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WINDOUS BUTTE TUFF

Type Section Information

The Windous Butte Tuff has a type locality about 1 mile south of Windous Butte in Sec. 12, T. 12 N., R. 60 E. and Sec. 7, T. 12 N., R. 61 E., in White River Valley (Cook, 1965). As originally defined, the Windous Butte included nearly identical tuffs now designated the Pancake Summit Tuff based upon whole- rock geochemistry, radiometric dating, and paleomagnetic data (Gromme and others, 1972).

Geologic Age

The Windous Butte Tuff has been dated as Oligocene (30.4 Ma) by Blake and others (1969).

General Lithology

The Windous Butte Tuff is composed of two rhyolitic moderately to highly welded, crystal-rich ash-flow sheets with 20 to 50 percent phenocrysts. Crystals of quartz, feldspar and biotite compose about 40 percent of the rock (Cook, 1965). The upper ignimbrite is composed of about 100 to 300 feet of moderately welded, pale purple to grayish orange, crystal tuff which has a mottled texture. The lower ignimbrite is about 100 feet of highly welded, pale purple, crystal-vitric tuff, underlain by black porphyritic glass. The lower ignimbrite contains about 55 percent phenocrysts of angular smoky quartz and biotite in a devitrified glassy matrix (Cook, 1965). The lower portion of the Windous Butte is rhyolitic in composition and grades upward into quartz latitic tuffs (Kleinhampl and Ziony, 1985).

In the southern Pancake Range, the Windous Butte is a series of red to light-gray, welded and nonwelded, crystal vitric tuffs, often with pronounced columnar jointing and a dense 50-foot thick vitrophyre (Scott, 1969). Quartz and sanidine make up about 65 percent of the phenocrysts, 25 percent are plagioclase, and 10 percent are biotite. In the Pancake Range, the Windous Butte is commonly overlain by the Monotony Tuff.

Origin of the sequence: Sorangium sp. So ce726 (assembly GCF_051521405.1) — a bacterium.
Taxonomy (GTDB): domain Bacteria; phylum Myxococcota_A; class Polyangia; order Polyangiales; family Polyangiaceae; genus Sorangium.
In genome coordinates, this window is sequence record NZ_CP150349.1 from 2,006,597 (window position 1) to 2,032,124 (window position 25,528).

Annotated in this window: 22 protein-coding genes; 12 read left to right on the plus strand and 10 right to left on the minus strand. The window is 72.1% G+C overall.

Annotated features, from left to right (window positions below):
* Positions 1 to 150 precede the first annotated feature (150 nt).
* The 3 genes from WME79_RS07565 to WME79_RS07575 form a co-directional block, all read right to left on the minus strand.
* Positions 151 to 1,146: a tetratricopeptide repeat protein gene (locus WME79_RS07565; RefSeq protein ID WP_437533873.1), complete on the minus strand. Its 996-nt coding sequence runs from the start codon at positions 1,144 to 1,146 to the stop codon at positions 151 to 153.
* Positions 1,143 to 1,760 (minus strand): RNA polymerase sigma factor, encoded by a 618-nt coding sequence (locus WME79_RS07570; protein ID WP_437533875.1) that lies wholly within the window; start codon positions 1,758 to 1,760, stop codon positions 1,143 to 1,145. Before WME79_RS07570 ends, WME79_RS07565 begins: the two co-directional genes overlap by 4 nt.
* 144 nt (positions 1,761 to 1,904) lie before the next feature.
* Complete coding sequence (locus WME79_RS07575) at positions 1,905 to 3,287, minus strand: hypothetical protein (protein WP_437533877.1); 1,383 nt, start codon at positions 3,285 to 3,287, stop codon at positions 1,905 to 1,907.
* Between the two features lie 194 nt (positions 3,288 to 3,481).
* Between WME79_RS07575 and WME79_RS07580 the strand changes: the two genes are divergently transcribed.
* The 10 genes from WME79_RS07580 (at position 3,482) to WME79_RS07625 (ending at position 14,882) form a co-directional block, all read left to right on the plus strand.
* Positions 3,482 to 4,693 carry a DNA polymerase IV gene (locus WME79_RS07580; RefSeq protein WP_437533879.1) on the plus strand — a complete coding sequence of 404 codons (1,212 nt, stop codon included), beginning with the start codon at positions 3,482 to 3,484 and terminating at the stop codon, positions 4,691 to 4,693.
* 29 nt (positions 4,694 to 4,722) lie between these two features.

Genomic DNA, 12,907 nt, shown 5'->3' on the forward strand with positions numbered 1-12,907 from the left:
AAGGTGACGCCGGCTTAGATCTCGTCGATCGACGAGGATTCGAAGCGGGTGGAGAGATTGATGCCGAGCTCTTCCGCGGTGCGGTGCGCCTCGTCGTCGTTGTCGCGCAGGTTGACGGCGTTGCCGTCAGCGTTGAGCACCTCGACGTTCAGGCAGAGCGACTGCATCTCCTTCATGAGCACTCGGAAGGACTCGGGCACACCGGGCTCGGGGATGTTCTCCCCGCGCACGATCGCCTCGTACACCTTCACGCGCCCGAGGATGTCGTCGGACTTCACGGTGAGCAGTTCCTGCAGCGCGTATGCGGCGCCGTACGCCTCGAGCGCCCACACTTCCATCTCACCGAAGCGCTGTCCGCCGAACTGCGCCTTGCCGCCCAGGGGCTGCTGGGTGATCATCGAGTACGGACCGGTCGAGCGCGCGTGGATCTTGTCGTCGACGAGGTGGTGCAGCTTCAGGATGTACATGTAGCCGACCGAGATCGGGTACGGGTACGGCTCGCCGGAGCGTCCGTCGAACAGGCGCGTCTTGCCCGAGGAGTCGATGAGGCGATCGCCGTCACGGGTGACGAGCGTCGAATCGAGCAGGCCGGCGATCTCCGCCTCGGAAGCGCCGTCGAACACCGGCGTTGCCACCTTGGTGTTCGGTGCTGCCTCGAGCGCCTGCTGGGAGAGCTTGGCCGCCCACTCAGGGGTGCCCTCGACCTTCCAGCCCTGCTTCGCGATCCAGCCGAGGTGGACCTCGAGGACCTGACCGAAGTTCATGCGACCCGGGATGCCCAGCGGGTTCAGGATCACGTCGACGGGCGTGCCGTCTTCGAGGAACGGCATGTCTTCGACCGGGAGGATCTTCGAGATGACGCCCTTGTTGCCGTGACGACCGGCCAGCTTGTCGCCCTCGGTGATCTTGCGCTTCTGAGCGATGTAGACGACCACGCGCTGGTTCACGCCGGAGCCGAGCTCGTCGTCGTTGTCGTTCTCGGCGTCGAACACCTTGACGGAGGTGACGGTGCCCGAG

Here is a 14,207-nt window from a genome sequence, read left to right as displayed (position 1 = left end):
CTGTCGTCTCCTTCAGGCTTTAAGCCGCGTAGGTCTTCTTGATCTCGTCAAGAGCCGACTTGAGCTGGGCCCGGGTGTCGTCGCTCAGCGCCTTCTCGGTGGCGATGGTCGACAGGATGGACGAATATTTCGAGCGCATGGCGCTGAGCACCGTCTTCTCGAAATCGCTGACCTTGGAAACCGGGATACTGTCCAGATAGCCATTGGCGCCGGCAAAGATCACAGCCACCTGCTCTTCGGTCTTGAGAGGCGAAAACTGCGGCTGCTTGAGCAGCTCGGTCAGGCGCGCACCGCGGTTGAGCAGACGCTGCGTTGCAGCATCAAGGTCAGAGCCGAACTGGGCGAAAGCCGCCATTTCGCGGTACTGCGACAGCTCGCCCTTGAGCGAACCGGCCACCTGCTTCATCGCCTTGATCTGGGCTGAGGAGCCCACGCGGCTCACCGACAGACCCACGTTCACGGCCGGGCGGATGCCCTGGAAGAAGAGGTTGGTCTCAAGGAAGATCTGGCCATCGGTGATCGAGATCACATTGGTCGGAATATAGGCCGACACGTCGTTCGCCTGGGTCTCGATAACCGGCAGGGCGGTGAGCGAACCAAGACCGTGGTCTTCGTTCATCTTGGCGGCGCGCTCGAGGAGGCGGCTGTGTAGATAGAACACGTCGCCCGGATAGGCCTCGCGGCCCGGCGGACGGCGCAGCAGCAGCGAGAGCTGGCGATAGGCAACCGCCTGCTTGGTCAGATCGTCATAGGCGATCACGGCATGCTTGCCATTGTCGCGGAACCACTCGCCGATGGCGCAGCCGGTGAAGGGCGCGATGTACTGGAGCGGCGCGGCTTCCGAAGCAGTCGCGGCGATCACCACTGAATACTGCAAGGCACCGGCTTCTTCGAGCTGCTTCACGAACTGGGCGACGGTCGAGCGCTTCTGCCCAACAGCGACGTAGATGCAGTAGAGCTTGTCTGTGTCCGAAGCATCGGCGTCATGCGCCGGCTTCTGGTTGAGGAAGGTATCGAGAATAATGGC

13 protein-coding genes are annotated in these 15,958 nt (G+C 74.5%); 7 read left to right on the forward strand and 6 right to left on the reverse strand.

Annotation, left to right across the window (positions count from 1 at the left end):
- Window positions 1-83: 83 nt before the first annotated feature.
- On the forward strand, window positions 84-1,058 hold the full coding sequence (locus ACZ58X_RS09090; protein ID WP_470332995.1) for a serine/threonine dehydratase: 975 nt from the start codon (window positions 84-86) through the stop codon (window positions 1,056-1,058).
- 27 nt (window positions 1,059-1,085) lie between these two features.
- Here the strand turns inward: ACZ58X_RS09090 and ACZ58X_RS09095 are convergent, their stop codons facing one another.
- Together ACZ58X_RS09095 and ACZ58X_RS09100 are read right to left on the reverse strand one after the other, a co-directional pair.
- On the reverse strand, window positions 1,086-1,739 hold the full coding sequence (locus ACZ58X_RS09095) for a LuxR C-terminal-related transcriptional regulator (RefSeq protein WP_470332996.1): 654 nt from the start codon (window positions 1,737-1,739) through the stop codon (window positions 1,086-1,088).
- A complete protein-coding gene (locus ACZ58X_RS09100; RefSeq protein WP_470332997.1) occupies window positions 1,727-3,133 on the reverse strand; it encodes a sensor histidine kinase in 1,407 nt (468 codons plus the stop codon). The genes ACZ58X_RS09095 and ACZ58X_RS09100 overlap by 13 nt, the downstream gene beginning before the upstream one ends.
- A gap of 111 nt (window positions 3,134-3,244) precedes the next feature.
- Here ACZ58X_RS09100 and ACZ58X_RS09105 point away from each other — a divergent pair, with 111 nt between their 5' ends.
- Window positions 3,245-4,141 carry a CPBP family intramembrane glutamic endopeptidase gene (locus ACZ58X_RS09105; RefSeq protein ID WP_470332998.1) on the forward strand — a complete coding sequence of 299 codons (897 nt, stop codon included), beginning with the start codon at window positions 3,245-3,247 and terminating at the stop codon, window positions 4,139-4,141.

In the White Pine Range, the Windous Butte is a crystal-rich quartz latite ignimbrite with about 10 percent quartz, 30 percent sanidine, 10 percent plagioclase, 7 percent biotite, 5 percent hornblende and 5 percent opaques, with 35 percent of the rock composed of glassy groundmass (Wire, 1961).

Average Thickness

Gromme and others (1972) report that the average thickness of the Windous Butte Formation is about 490 feet. Thickness estimates of Cook (1965) are not accurate because of the inclusion of the Pancake Summit Tuff in several localities. Hose and Blake (1976) estimated the unit is about 200 feet thick at its type section, and believed that most sections in White Pine County are between 100 and 200 feet thick. The Windous Butte is about 100 feet thick near Portuguese Mountain in the Pancake Range, and reaches a thickness of several hundred feet near Moody Peak according to Kleinhampl and Ziony (1985). In the southern Pancake Range, Scott (1969) estimated a thickness of about 800 feet. The thickest section of the Windous Butte is exposed within the Park Range in northern Nye County, where it is 1,800 feet thick (Kleinhampl and Ziony, 1985). It reaches a wedge edge in the Monitor Range where it is only 200 feet thick.

Areal Distribution

The Windous Butte Formation is present in the northern Hot Creek, Park, Monitor, Pancake, southern White Pine, northern Grant, and southern Egan Ranges. Gromme and others (1972) estimated that the unit has a maximum lateral extent of about 150 km in an east-west direction, and that it covers an area of about 8,200 square kilometers with a volume of 1,300 cubic kilometers. The Windous Butte was erupted from an immense caldron complex centered in the Hot Creek Valley region (Ekren and others, 1973).


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Last modified: 09/12/06